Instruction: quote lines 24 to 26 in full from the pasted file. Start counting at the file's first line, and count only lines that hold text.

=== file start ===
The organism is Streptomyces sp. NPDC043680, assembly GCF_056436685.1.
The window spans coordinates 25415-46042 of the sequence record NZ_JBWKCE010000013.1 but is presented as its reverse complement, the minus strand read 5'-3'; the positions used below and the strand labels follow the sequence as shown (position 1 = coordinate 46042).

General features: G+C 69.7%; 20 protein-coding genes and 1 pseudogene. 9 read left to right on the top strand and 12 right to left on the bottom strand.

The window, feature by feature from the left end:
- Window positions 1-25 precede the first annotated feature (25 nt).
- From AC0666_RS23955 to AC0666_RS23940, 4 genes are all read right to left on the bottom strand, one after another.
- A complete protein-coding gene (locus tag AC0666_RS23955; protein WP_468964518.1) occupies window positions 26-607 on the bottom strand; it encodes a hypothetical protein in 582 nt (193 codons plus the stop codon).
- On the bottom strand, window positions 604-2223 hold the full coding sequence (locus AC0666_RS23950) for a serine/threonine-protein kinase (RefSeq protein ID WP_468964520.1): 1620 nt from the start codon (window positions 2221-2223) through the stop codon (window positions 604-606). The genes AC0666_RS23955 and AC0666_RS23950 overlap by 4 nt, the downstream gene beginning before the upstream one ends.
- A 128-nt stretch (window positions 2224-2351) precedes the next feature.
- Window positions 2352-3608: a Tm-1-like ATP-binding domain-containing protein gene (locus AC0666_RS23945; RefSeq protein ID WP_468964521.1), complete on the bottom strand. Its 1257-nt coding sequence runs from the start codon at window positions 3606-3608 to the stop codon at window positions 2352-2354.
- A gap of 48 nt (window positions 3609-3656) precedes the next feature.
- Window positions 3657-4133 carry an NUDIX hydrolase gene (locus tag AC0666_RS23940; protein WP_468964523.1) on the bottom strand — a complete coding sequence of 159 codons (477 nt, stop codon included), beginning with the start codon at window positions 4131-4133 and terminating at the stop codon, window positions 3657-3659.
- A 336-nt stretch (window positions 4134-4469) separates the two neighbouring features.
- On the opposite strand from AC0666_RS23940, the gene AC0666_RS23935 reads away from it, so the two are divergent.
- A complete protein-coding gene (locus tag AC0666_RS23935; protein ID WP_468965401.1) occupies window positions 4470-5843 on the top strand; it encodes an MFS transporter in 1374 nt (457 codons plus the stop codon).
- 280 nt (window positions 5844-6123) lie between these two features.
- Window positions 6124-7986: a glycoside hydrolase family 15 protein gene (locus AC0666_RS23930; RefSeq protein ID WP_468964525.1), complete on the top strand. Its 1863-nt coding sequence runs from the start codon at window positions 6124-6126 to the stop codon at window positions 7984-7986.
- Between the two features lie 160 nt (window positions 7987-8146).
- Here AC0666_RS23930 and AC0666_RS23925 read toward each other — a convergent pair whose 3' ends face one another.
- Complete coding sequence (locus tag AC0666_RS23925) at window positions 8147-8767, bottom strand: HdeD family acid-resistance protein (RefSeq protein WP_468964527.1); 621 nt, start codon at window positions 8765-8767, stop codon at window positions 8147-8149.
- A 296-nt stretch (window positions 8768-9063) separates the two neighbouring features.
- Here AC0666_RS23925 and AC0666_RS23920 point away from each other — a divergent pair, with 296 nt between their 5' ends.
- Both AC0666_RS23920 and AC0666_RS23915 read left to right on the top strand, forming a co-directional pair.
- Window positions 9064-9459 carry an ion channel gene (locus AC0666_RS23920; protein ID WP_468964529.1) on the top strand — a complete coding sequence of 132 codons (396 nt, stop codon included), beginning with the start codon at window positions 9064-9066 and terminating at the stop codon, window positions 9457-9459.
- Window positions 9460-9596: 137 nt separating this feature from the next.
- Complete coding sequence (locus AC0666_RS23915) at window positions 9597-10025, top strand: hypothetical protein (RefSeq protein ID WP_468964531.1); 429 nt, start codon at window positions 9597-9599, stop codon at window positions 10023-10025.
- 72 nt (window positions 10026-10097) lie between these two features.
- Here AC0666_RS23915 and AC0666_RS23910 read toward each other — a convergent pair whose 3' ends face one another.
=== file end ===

- Window positions 9064-9459 carry an ion channel gene (locus AC0666_RS23920; protein ID WP_468964529.1) on the top strand — a complete coding sequence of 132 codons (396 nt, stop codon included), beginning with the start codon at window positions 9064-9066 and terminating at the stop codon, window positions 9457-9459.
- Window positions 9460-9596: 137 nt separating this feature from the next.
- Complete coding sequence (locus AC0666_RS23915) at window positions 9597-10025, top strand: hypothetical protein (RefSeq protein ID WP_468964531.1); 429 nt, start codon at window positions 9597-9599, stop codon at window positions 10023-10025.